Pilgrim River," said Michigan Department of Natural Resources
Director Keith Creagh.
purchased conservation easements with a $550,000 U.S. Forest
Service Legacy Program grant.
Joe and Mary Hovel sold their easement as part of their ongoing
passion to protect forests. They wanted to ensure the public
will be able to hunt, fish, hike, bike and more in the forest.
here to read more about the dedication.
Here is a link to a
news story on Channel 12 television
out of Rhinelander about Saturday May 19th bio-blitz at Wildcat Falls.
here for link
Community forest sought for Wildcat Falls parcel
Front Page – Ironwood Daily Globe 4/23/18
WATERSMEET — Northwoods Alliance Inc. is seeking to protect Wildcat
Falls near Watersmeet. Wildcat Falls is a remote waterfalls about nine
miles from Watersmeet. It is one of several features on a 160-acre
property Northwoods Alliance is seeking to protect into perpetuity, said
Casey Clark, a conservation coordinator with Northwoods Alliance. The
property had been part of the Ottawa National Forest until 2016, but was
traded away in a controversial land swap. The controversy lagged for
several years with legal litigation following U.S. Forest Service
Click here to read full article
Wildcat Falls: A Community Forest Concept
is likely that most everyone reading this is aware of a very
controversial land swap conducted by the Ottawa National Forest in the
Upper Peninsula. While Wildcat Falls and its special locale may have
been lost from the Ottawa in what was termed the Delich Land Exchange,
the story is not over yet.
A conservation minded partnership in the Northwood
Alliance (NWA) network went through a lengthy negotiation process with
Mr. Delich in order to reach agreement to purchase the former public
(Ottawa) parcels, in turn preventing improper logging and fragmentation
of the landscape and its features. Upon completion of the purchase, the
conservation buyer tendered to NWA a Letter of Intent which requested
and engaged NWA and its conservation partners in the Upper Peninsula to
assist with a permanent and publicly beneficial conservation solution to
160 acres including Wildcat Falls and the overview of County Line Lake.
Click here to read full concept proposal
Managing Woodlands with a Conservation Land Ethic:
Renowned Cabin Builder Protects 3,000 Forested Acres. Joe and Mary
Hovel are Vilas County, Wisconsin, landowners who realize the importance
of actively managing and conserving their forested acres. The Hovels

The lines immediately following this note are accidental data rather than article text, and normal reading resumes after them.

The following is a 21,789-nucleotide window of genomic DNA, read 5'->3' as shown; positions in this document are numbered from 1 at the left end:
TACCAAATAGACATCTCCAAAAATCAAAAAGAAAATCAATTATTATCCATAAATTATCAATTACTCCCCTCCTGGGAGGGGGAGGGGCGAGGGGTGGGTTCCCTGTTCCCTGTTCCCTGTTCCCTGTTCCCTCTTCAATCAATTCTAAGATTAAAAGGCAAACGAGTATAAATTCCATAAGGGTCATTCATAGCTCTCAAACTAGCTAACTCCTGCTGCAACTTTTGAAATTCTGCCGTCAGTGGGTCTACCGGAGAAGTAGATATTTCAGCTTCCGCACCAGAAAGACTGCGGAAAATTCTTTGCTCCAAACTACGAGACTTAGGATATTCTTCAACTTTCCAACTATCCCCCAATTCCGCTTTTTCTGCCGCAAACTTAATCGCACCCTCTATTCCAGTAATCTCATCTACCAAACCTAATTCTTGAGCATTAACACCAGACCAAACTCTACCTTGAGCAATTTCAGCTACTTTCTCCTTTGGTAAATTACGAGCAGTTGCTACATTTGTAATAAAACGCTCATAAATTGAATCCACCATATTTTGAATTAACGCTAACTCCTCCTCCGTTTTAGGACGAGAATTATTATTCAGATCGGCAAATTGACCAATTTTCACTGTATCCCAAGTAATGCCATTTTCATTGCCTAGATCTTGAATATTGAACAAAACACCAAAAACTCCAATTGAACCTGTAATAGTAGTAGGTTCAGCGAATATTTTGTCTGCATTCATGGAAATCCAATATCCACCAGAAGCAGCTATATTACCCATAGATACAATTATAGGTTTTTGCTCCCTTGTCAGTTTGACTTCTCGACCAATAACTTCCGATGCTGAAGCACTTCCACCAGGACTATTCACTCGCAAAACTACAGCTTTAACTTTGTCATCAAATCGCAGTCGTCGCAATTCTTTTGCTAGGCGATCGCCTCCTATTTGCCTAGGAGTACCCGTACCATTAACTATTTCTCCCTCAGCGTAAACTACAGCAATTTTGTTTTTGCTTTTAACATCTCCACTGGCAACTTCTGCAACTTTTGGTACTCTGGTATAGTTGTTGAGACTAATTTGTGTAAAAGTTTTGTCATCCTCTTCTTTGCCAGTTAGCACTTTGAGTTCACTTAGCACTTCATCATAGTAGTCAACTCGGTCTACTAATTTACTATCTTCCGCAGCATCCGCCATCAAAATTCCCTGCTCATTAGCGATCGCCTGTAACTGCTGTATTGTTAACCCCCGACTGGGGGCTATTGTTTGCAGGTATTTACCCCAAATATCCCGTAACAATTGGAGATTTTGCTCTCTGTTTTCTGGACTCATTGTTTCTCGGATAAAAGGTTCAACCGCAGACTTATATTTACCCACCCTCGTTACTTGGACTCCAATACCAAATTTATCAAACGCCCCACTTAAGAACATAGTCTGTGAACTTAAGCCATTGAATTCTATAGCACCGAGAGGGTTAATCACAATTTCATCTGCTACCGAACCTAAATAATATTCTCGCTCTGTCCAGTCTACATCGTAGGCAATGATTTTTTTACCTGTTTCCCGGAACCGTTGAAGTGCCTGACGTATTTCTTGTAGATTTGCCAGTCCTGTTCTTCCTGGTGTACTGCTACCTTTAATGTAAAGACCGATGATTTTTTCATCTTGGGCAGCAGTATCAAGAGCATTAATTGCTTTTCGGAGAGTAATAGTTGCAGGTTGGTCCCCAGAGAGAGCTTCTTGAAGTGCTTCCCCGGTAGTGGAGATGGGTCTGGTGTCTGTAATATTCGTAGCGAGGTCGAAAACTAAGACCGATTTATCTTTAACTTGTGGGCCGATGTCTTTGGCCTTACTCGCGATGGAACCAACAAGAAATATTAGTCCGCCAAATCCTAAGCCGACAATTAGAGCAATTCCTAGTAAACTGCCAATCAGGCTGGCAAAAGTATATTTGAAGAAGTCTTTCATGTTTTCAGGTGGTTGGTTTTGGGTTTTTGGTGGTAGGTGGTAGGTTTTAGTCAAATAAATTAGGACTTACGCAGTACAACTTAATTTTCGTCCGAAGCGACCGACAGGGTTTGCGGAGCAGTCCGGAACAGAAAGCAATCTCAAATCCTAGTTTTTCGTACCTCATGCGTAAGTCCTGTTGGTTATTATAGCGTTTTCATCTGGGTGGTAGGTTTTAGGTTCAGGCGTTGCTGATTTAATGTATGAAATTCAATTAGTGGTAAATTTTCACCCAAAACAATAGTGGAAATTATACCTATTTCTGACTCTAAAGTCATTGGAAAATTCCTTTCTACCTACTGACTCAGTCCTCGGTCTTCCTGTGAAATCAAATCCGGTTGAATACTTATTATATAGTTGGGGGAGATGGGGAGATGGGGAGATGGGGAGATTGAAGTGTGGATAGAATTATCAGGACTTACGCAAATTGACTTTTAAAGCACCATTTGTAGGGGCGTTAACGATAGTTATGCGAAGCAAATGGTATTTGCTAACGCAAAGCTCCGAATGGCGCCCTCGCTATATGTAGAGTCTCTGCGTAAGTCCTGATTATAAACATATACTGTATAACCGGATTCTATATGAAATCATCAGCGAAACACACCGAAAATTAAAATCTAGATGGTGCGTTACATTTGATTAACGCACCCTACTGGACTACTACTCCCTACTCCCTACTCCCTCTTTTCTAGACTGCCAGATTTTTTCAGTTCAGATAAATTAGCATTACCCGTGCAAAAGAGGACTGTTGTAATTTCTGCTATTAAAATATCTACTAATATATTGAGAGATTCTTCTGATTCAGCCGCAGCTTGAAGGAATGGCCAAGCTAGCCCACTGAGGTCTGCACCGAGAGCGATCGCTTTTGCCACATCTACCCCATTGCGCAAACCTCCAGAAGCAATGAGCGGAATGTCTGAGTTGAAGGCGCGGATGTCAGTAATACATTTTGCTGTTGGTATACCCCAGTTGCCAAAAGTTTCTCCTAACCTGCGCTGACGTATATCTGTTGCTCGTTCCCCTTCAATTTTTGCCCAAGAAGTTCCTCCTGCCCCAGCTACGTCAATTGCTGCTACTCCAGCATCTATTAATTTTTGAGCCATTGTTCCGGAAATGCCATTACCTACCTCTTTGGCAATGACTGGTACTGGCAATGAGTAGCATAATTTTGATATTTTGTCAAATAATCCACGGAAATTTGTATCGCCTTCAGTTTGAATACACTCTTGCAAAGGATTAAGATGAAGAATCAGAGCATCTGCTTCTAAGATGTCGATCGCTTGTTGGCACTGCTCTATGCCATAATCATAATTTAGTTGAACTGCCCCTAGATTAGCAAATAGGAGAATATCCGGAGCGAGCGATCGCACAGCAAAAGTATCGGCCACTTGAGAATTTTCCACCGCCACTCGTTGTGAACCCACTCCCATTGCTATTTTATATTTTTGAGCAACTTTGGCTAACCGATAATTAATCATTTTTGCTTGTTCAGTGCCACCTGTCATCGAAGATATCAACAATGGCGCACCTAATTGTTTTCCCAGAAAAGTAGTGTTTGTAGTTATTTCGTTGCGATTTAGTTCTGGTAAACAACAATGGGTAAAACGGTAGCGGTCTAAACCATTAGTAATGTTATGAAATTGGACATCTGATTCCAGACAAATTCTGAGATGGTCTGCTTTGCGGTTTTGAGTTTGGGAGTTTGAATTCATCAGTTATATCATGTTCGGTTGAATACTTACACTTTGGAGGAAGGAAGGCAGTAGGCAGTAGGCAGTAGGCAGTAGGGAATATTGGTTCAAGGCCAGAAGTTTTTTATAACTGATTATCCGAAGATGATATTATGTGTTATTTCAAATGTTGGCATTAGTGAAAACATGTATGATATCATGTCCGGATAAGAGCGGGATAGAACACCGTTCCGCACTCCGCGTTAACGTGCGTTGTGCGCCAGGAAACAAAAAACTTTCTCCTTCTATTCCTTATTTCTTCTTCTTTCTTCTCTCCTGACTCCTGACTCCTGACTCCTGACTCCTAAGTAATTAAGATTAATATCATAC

enrolled in a variety of NRCS programs to plant trees, write a Forest
Management Plan, perform crop tree release and hinge cutting, increase
wildlife habitat and more, with the help of NRCS.
Click here to read full article
of damage from exotic invasive earthworm activity was highly correlated
to sugar maple dieback in the Upper Great Lakes region.
Sugar maple in
the western Upper Great Lakes region has recently been reported with
increased crown dieback symptoms, prompting investigation of the dieback
etiology across the region. Evaluation of sugar maple dieback from 2009
to 2012 across a 120 plot network in Upper Michigan, northern Wisconsin,
and eastern Minnesota has indicated that forest floor disturbance
impacts from exotic invasive earthworms was significantly related to
Click here to read the full article.
and Taxes: the high cost of palatability for a declining evergreen
In forest ecosystems woody shrubs face many
challenges in the struggle for survival and growth. In addition to
coping with the high-shade environment of the forest floor, in many
systems shrubs have to contend with the presence of mammalian
herbivores. Since these understory inhabitants spend their entire
existence within the reach of browsers, they must carefully balance the
allocation of limited resources among maintenance, growth, and defense.
When nutrients and light are readily available, fast-growing species
rapidly regrow tissues to compensate for herbivore consumption, but if
resources are limited, investment in defense may be the preferred
Click here to continue to read article.
Extensive Canada Yew on Pilgrim River property
Articles on the ecology,
distribution, conservation and management of large old
2017 Conserving large old trees as
small natural features - BiolCons;
2016 The unique challenges of
conserving large old trees - TrendsEcolEvol;
2016 The ecology, distribution,
conservation and management of large old trees - BiolRev
New Policies for Old Trees: Averting a
Global Crisis in a Keystone Ecological Structure - ConsLett
many areas of the United States, the population density of
white-tailed deer has dramatically increased over the past
century to levels that are significantly greater than
Prolonged and selective overbrowsing by deer
has strong impacts on population-and community-level
processes. Here are several "Deer browse impact research
legacy of deer overabundance: long-term delays in herbaceous
disturbance regimes promote tree diversity only under low
browsing regimes in eastern deciduous forest";
over browsing and biodiversity collapse in a forest
understory in Pennsylvania: Results from a 60 year-old
deer exclusion plot";
herbivory reduces web-building spider abundance by
simplifying forest vegetation structure";
the formation of dense understory layers in forests
worldwide: consequences and implications for forest
dynamics, biodiversity, and succession"
Policy Brief Series on The Land and Water
Land and Water Conservation Act was passed and signed into
law September 3, 1964 by President Lyndon B. Johnson
creating the Land and Water Conservation Fund (LWCF). The
LWCF is now the primary source of money used by federal,
and local governments to acquire lands for conservation and
public access to natural areas.
Click here to read more on the
Land and Water Conservation Act.
Climate change prompts Alaska fish to
change breeding behavior by Rachel Hovel, University of
Washington, Office of News and Information, January 18, 2017
Rachel Hovel, who has done a lot of good work for both PIF
and Northwoods Alliance, was recently recognized by the
University of Washington when her article, Climate change
prompts Alaska fish to change breeding behavior was
published. The article concerns one of Alaska’s most
abundant freshwater fish species, the Three-spine
stickleback, which is altering its breeding patterns in
response to climate change. This could impact the ecology of
northern lakes, which already acutely feel the effects of a
Click here to read Rachel's entire
Protecting your wooded land for the future is essential to
clean water, clean air, wildlife habitat, sustainable wood
supply...all things that are necessary to society and health,
and that are gone forever if the land is developed.